Random notes on query languages.

I started to include this in my post concerning my new language, but it relly isn't very helpful to the article. I want to keep the information around for myself later. Not all of these are generic information query languages, but all are examples of languages designed to ask for something.

QL :
Compiles to SQL. A combination of Datalog and SQL. Looks like it has a form of list comprehension. That could be useful.

Common Query Language :
This seems to be an attempt to standardize what thed user has to type into the innumerably implemented searches online and off. Simplicity is always nice to consider.

D :
Apparently this was a truly relational language. Google tells me concerning the site pointed at for it from wikipedia, "This site may harm your computer". I think this one best left alone.

Data Definition Language :
This appears to be a fuzzy logic belief system buried in a syntax molded to look like SQL.

Datalog :
Logic programming. ancestor(X,Y) := Parent(X,Y). The ancestor of X is Y if the Parent of X is Y. Could be useful. Looks rather constraining in what it could do easily.

This just led me to read about entity-relationship models, finally giving name to a project I created out of frustration with data manipulation about a year ago. This is a great system for data, this particular language is a natural language version interface. Better for people that machines to query with.

I found references to this but could not locate an example of its syntax.

This isn't a query language I hear you saying. Well, you're right. But I'm looking at data query, and this does query data, albeit not relational. The manner LDAP uses to filter datasets is nice. Very combinable, readable and easily created programatically. On being nice, forcing everything into a strict hierarchy is not.

Not so much a language as a search API for finding structures and substructures in molecular simulations.

MDX : MultiDimensional eXpressions
This appears to have syntax borrowed from SQL with the addition of prepartitioned data and some niceties in reaching it. There are some interesting ideas at work here, I will have to look into them in the future.

The binding of SQL tables and their associated columns to devices and their exposed attributes. The interesting difference is that instead of just returning scalars it can also return objects that can be traversed using dot-member syntax. The aggregation method differs from standard SQL in dividing items into groups that can then be referenced by values and subqueries using the keyword partition.

OPath :
A combination of API and string segment arguments that allow for locating items in the WinFS store. Apparently there will be a natural language to OPath translator. It looks like you acquire a query-object into a potion of the WinFS store programatically and then pass it a string specifying the boolean operations to indicate which items from the current partition of the store are desired.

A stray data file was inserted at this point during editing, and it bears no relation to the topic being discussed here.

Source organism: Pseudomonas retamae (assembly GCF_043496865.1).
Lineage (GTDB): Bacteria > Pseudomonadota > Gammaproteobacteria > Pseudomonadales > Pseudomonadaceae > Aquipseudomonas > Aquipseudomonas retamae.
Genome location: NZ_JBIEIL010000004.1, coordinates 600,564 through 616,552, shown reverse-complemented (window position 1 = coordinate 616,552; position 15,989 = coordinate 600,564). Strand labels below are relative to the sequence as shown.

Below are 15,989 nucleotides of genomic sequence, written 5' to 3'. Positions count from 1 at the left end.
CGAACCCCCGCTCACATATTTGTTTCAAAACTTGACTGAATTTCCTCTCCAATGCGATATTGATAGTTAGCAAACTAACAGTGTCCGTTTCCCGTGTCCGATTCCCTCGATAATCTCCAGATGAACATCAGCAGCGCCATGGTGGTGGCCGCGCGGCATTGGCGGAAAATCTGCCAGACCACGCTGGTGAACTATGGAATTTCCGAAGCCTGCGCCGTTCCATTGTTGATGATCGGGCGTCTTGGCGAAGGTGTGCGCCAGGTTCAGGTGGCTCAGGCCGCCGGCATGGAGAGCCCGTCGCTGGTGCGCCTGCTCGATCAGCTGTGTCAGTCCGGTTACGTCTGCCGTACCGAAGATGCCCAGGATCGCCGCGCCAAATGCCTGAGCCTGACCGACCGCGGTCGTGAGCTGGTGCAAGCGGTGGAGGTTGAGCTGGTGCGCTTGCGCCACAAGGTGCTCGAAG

SQL with a more complex from statement involving manipulating ranges and dropping the select keyword.

This is a language designed for querying information found in RDF files. I applaud them for not merely repurposing the syntax of SQL to the task. It seems that many think this is what creating a query language means. The interesting part of the query consists of the where clause. Apparently the items returned are generated by specifying a series of interconnected assertions that whenever met return a clump of information consisting of all the specified variables that where intermixed with the assertions being bound to the values that allowed the assertions to match. It looks neat, but it bothered me that just glancing at it the query did not produce a mental model of how it operated. Maybe it was just me.

The current cream of the crop in relational data manipulation, SQL has been allowing us to keep an external dataset and query and alter it in standard ways for more than thirty years. Of course the primary part that seems to be standard is mostly in the fashion that queries are marked up and some general agreement on what terms to use to indicate the various ways of stitching together tables of data. In general anything so clever as to be particularly interesting or useful is custom to only a given database and the few that might choose to copy them. For a standard language, the implementation specific libraries do much to unstandardize it. The primary limitation of the language in my experience is that anything you want to do must be expressed through the metaphor of stitching together tables of information and of course returning a single table of information resulting from this. Many clever hacks are used to bypass these limitations in practice of coarse, but trying to do anything other than simple column binds can become very confusing to look at very quickly.

Microsofts query only SQL for WMI. A hidden SQL server on every server and workstation of a domain that only understands select queries. Useful.

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(2) the subculture of the compulsive programmer, whose ethics prescribe that one silly idea and a month of frantic coding should suffice to make him a life-long millionaire. --ewd1036